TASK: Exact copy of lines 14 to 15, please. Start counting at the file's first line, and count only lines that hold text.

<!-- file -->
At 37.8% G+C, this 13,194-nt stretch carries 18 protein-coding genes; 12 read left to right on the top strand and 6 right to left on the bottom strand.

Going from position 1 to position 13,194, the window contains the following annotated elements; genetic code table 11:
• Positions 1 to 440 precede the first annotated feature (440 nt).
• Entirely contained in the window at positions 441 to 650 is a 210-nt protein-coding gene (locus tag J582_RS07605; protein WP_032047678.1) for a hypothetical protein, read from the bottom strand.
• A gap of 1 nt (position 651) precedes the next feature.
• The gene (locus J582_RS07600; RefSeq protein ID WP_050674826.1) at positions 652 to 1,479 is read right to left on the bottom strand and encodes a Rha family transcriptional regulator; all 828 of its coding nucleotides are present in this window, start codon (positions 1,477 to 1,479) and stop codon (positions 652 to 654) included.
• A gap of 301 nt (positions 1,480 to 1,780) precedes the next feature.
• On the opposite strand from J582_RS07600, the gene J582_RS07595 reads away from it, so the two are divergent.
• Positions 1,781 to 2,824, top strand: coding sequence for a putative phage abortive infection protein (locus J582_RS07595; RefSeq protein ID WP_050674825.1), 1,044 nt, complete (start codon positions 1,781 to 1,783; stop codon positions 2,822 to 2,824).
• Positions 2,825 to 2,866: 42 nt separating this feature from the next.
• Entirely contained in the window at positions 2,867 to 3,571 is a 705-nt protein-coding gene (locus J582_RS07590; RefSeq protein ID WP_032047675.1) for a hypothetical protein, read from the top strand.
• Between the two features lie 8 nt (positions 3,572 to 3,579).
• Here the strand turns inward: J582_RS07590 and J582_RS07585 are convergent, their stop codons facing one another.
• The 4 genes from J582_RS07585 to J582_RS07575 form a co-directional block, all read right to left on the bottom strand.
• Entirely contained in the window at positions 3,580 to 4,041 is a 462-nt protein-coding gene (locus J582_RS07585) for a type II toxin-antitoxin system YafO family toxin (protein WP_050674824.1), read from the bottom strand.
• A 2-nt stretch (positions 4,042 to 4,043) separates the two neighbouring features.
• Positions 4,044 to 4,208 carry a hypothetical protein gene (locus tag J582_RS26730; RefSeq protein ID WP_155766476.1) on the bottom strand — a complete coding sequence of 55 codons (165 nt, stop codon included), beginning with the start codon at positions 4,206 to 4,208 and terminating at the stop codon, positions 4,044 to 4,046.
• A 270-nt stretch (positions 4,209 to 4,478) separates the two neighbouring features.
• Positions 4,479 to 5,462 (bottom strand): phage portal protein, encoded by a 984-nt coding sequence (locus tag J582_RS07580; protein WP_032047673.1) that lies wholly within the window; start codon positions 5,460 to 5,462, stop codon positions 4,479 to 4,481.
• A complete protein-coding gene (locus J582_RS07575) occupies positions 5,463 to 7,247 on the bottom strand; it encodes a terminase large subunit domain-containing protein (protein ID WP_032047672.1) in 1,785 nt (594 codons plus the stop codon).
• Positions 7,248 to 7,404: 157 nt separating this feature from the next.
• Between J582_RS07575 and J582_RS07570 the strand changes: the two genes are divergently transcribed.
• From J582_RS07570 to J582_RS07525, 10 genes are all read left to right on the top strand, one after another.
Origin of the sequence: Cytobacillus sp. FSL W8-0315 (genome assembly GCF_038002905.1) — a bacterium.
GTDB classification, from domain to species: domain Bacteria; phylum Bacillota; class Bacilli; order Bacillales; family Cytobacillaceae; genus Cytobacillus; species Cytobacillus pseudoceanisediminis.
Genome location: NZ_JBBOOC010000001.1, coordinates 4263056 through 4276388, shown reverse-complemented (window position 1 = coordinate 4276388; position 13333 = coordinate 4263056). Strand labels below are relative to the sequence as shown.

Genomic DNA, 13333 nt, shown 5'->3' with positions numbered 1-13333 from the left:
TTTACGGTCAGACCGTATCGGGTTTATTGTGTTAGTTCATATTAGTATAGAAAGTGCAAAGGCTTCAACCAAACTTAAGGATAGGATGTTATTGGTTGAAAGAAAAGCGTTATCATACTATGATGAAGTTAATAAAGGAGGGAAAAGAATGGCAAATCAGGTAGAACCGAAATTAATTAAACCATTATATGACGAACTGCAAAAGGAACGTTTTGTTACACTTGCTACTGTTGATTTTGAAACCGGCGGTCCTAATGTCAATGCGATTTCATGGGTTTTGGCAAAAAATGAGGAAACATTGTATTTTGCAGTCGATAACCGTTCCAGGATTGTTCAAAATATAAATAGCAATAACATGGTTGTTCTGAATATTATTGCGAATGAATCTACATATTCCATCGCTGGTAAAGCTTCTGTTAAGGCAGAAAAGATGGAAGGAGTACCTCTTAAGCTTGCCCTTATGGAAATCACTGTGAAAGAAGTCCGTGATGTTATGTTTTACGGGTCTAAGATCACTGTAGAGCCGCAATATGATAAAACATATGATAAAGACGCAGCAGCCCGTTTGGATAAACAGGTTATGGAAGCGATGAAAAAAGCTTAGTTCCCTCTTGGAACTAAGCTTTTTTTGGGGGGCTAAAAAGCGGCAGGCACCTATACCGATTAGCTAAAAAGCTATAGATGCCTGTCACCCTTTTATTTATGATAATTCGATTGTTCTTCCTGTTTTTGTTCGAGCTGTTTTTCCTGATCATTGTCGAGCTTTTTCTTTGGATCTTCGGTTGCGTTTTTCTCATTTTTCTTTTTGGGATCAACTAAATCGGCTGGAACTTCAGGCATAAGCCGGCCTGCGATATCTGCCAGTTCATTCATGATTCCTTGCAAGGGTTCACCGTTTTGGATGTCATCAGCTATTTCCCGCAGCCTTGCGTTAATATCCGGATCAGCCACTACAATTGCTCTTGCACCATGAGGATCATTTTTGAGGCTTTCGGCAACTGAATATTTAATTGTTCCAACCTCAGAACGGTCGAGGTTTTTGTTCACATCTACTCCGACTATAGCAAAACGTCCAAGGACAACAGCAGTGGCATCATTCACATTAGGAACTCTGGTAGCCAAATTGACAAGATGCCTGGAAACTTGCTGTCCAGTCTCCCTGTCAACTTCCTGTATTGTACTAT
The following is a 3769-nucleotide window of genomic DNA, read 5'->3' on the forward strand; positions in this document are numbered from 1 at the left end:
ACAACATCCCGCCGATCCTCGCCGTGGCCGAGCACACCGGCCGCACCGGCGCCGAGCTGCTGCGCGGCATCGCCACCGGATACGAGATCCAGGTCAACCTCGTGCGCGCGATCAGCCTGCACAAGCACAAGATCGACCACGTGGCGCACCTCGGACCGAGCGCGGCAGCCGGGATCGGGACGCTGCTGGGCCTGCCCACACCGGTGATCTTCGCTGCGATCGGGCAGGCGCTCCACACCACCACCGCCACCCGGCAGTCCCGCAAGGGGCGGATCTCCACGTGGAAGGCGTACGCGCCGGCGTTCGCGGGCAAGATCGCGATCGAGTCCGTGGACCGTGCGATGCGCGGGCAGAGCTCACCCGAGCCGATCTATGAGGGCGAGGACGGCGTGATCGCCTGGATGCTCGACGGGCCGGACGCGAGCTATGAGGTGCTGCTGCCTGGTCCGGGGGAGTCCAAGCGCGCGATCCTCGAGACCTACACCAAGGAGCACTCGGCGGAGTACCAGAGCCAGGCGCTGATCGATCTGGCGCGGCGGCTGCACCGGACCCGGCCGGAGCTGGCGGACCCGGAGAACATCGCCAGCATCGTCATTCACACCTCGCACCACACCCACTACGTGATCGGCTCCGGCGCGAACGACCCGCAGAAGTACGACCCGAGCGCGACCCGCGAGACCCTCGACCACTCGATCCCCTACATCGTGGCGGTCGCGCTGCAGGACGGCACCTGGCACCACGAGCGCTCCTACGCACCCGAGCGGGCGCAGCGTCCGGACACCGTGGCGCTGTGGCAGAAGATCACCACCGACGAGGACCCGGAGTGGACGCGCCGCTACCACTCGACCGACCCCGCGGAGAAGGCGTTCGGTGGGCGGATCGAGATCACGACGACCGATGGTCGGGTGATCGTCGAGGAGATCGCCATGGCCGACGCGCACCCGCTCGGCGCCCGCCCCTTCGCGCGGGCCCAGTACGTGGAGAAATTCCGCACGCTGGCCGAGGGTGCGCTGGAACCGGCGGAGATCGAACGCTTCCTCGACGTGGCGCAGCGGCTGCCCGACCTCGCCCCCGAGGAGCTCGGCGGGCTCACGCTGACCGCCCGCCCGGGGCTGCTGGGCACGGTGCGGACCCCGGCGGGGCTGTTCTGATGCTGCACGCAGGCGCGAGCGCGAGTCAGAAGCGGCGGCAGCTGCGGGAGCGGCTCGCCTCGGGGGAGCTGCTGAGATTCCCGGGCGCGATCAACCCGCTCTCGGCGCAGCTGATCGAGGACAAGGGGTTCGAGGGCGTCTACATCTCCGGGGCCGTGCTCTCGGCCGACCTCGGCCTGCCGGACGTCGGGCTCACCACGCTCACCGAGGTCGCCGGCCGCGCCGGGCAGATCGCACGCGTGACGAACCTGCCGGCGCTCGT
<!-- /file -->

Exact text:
• The 4 genes from J582_RS07585 to J582_RS07575 form a co-directional block, all read right to left on the bottom strand.
• Entirely contained in the window at positions 3,580 to 4,041 is a 462-nt protein-coding gene (locus J582_RS07585) for a type II toxin-antitoxin system YafO family toxin (protein WP_050674824.1), read from the bottom strand.